20 November 2015 - Recently, there has been a lot of speculation regarding the future of Hong Kong’s property market as it heads into the 12th year of its current cycle. Entities like Morgan Stanley and the CLSA have respectively forecasted 5% and 17% price drops in the coming year, and this generally negative outlook is one that is shared amongst many large players in the Hong Kong property market. In addition to speculation, the South China Morning Post has reported that property sales in Hong Kong have been falling in both price and volume into a 19-month low .
Three main reasons are cited for the speculated fall in prices. Firstly, there has been discussion by the US Federal Reserve about raising the interest rate. As Hong Kong’s currency is pegged to the United States’, an increase in interest rates can potentially lead to an increase in Hong Kong’s mortgage interest rates, slowing down the rate of investment.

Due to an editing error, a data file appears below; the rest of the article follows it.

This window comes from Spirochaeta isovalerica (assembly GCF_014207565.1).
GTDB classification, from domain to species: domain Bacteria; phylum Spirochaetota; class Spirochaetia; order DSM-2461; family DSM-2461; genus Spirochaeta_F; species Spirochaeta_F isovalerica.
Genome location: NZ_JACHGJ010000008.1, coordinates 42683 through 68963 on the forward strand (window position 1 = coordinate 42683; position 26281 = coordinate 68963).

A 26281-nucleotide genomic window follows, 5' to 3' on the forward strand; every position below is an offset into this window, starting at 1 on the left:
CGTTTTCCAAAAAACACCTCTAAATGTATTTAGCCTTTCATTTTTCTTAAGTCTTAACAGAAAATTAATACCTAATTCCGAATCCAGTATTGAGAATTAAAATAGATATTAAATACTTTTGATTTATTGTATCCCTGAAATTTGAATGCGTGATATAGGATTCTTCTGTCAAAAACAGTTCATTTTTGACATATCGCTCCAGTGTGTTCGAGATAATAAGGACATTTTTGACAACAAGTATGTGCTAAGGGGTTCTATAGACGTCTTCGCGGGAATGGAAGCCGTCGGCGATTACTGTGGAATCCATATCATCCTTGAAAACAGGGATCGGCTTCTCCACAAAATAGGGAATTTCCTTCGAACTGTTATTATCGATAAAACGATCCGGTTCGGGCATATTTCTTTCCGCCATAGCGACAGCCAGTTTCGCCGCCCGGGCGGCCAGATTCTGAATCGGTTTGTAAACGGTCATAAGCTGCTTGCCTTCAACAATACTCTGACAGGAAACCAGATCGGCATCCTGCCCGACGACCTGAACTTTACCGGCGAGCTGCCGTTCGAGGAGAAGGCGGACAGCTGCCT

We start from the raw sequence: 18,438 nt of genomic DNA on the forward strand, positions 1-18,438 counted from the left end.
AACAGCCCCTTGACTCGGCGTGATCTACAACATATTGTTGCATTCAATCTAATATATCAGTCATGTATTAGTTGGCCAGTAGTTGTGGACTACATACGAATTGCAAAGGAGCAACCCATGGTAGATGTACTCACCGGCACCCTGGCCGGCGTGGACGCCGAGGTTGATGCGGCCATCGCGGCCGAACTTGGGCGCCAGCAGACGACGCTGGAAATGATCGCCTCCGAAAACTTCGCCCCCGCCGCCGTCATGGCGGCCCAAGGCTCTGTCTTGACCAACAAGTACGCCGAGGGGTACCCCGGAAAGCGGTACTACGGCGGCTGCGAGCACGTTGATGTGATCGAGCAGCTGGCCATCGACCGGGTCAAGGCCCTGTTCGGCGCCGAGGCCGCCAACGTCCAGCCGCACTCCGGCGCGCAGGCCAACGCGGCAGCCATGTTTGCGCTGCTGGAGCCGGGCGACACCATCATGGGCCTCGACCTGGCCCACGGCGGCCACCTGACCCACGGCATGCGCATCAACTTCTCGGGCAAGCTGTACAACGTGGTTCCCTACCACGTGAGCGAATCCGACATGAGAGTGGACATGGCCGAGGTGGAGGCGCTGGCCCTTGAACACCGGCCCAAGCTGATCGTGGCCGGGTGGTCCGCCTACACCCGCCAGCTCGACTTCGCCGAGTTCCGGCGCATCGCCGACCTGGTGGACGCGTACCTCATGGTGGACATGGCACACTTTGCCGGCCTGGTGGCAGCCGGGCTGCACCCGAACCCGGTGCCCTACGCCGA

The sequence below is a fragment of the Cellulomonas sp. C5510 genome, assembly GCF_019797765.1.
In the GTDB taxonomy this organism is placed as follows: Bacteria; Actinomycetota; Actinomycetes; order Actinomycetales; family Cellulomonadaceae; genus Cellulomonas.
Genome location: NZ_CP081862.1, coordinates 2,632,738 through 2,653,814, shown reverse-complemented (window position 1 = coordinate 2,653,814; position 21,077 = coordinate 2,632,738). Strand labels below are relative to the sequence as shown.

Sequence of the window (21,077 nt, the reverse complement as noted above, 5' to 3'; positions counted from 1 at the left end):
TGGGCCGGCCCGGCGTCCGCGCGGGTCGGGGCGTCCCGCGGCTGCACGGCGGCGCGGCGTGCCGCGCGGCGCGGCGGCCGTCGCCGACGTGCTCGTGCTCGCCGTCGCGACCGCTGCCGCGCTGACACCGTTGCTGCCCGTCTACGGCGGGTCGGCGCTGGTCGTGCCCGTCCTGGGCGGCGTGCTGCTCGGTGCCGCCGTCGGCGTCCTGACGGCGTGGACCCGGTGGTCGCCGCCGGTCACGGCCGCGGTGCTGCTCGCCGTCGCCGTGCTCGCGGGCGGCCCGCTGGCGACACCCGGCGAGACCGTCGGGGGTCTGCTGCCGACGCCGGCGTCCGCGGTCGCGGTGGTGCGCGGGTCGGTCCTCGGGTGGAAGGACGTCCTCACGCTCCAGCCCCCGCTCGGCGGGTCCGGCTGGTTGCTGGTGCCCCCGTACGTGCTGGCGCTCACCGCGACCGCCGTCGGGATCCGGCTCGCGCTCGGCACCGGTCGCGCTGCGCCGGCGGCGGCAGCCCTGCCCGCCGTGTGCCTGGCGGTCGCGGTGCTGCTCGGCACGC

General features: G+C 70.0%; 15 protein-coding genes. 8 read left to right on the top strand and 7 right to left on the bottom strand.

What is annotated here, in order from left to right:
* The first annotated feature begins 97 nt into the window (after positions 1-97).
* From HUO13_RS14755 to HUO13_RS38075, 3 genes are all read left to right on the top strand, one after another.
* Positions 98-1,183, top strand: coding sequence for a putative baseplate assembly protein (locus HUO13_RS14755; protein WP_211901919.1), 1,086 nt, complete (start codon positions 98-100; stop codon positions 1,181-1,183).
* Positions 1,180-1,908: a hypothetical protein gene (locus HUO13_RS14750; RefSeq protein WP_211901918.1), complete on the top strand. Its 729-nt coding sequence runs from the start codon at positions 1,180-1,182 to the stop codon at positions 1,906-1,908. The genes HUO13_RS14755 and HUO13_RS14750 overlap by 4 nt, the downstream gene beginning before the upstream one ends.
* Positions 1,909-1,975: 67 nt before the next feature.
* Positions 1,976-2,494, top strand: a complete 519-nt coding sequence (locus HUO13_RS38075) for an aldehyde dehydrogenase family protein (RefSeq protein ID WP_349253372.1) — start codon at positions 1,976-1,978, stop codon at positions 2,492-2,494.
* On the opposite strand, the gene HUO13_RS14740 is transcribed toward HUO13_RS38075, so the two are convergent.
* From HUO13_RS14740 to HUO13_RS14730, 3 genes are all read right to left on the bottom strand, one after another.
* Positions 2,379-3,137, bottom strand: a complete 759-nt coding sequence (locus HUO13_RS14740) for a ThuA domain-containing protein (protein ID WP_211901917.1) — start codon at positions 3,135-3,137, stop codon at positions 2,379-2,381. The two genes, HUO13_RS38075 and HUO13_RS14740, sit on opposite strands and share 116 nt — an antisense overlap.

Additionally, Hong Kong has been experiencing an economic slowdown due to a recently decreasing number of mainland Chinese tourists and the amount they spend on luxury goods for numerous reasons including: the crackdown on corruption, Hong Kong’s strong currency in comparison to China’s weakened economy, and tourists preferring to shop at destinations like Britain and Japan over Hong Kong.
Finally, the market supply is expected to increase as there has been discussion from Leung Chun-ying and ex-Chief Executive Tung Chee-hwa regarding the possible conversion of ecological land and reserves into housing areas, further affecting the demand for property.
However, this generally negative view is not the consensus. Victor Lui Ting, the deputy managing director of Sun Hung Kai Properties, Hong Kong’s largest developer, has told SCMP that he expects property prices in Hong Kong to remain stable next year as he is confident that interest rates will not undergo a large increase. In addition, even amongst those who agree that a price correction is on the horizon, there is dissent regarding how far the prices will fall. OKAY.com CEO Joshua Miller believes that a mild price correction is due in the market, citing years of pent-up demand because of the rise in prices, rather than a drastic one that entities like the CLSA has claimed. Therefore, even if prices do fall, the large amounts of pent-up demand will ensure that price declines will be modest.